On January 24, 1908, the Boy Scouts movement begins in England with the publication of the first installment of Robert Baden-Powell’s Scouting for Boys. The name Baden-Powell was already well known to many English boys, and thousands of them eagerly bought up the handbook. By the end of April, the serialization of Scouting for Boys was completed, and scores of impromptu Boy Scout troops had sprung up across Britain.
The American version of the Boy Scouts has it origins in an event that occurred in London in 1909. Chicago publisher William Boyce was lost in the fog when a Boy Scout came to his aid. After guiding Boyce to his destination, the boy refused a tip, explaining that as a Boy Scout he would not accept payment for doing a good deed. This anonymous gesture inspired Boyce to organize several regional U.S. youth organizations, specifically the Woodcraft Indians and the Sons of Daniel Boone, into the Boy Scouts of America. Incorporated on February 8, 1910, the movement soon spread throughout the country.
Scouting is an organization that challenges boys to get in touch with nature and to bring them back to a time when there was nothing but nature. To think back to how humans survived without TVs, internet and video games. I for one love each of those and wouldn’t want it any other way, however, what is wrong with forgetting about “technology” for a while and spend time away from everything. Camping, cooking over a wood fire, survival skills, enjoying the outdoors.
On the TV show Survivor, people try and be the only person who could “survive” in an environment where you have no modern luxuries. However, it would be much different if you had to actually survive by yourself in a forest or on a deserted island. Yes, you need to know how to start a fire with kindling and twigs but could you survive by yourself. If you or someone you were with was seriously injured, would you know how to deal with the situation and keep that person or yourself healthy enough to survive. If someone on Survivor had a heat stroke, would there be a trained medical professional there to help them. Yes. When you are in the wilderness with someone who had heat stroke, could you help them and keep them alive?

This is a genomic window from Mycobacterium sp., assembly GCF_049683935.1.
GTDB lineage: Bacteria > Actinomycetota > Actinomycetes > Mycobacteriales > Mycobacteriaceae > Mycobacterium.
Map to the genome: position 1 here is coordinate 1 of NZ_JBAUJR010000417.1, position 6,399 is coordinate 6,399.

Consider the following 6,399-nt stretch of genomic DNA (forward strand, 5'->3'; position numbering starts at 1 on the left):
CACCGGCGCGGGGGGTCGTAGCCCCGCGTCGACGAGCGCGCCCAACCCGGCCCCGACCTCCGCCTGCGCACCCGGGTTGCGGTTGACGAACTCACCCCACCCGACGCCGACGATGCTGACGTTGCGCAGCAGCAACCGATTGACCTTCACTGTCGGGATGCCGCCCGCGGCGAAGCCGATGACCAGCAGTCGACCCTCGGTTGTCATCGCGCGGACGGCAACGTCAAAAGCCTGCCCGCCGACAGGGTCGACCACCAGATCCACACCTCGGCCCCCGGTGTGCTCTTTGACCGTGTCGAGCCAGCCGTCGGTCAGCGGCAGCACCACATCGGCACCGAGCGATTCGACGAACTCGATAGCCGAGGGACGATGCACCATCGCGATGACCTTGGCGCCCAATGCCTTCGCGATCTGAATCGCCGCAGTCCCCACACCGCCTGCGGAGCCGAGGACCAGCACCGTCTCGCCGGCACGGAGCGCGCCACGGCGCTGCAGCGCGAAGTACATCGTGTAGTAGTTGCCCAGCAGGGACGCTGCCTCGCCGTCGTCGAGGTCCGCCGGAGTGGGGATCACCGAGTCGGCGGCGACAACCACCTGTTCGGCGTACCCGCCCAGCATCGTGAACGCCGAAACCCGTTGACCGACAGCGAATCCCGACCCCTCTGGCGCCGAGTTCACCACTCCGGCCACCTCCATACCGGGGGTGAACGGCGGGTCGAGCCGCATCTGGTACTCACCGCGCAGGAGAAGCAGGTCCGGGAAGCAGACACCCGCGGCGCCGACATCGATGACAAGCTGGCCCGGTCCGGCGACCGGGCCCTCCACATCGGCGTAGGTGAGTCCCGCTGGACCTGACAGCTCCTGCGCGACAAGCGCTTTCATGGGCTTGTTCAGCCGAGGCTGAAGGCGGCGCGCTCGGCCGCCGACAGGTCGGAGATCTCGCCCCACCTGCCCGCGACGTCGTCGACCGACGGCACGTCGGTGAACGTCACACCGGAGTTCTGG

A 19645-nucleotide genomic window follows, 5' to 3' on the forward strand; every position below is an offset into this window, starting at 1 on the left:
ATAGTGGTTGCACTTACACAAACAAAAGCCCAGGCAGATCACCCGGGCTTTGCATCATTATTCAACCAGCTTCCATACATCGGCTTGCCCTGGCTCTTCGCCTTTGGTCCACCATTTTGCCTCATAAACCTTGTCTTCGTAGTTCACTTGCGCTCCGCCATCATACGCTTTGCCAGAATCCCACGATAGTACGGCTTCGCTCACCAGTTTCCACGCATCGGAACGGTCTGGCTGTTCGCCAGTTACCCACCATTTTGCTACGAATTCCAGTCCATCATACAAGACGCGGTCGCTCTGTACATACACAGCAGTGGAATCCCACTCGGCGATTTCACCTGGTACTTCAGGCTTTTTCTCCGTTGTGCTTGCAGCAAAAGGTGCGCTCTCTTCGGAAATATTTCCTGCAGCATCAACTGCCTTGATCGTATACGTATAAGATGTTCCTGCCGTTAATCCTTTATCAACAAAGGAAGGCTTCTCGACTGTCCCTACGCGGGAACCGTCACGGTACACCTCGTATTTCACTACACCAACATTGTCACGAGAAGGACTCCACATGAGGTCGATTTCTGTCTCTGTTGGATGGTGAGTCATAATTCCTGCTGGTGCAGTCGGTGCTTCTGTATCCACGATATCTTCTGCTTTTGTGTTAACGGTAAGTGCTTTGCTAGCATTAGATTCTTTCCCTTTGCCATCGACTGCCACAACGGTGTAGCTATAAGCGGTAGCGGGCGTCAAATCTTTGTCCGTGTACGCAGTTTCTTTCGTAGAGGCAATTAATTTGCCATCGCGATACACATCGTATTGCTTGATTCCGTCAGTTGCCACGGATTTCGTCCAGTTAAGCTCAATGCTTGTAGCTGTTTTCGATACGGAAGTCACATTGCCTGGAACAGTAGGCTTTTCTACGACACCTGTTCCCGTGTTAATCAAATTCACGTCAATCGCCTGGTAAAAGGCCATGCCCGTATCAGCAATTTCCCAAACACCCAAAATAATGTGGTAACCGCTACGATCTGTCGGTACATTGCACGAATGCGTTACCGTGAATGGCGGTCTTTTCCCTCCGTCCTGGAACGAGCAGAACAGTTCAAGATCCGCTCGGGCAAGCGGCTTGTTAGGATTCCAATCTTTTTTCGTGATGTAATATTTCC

Boy Scouts has given me that knowledge. Some of the things you need to know how to do is: Show that you know first aid for injuries or illnesses likely to occur in back country outings, including hypothermia, heat stroke, heat exhaustion, frostbite, dehydration, sunburn, stings, tick bites, snakebite, and blisters. Some of them may be simple, but others can be life or death. These are just some of the concepts one can learn through Boy Scouts and though it may not seem important right now, some day it could save my life or the life of someone else.
Boy Scouts and becoming an Eagle Scout has been one of the most rewarding experiences of my life and will always remain a big part of who I am. I will try to “Do a Good Turn Daily” and “Be Prepared” for anything that comes my way. On this day, I thank Robert Baden-Powell for giving me and over 28 million registered Boy Scouts all over the world an opportunity of lifetime. (United States: 10,100,000 registered Boy Scouts).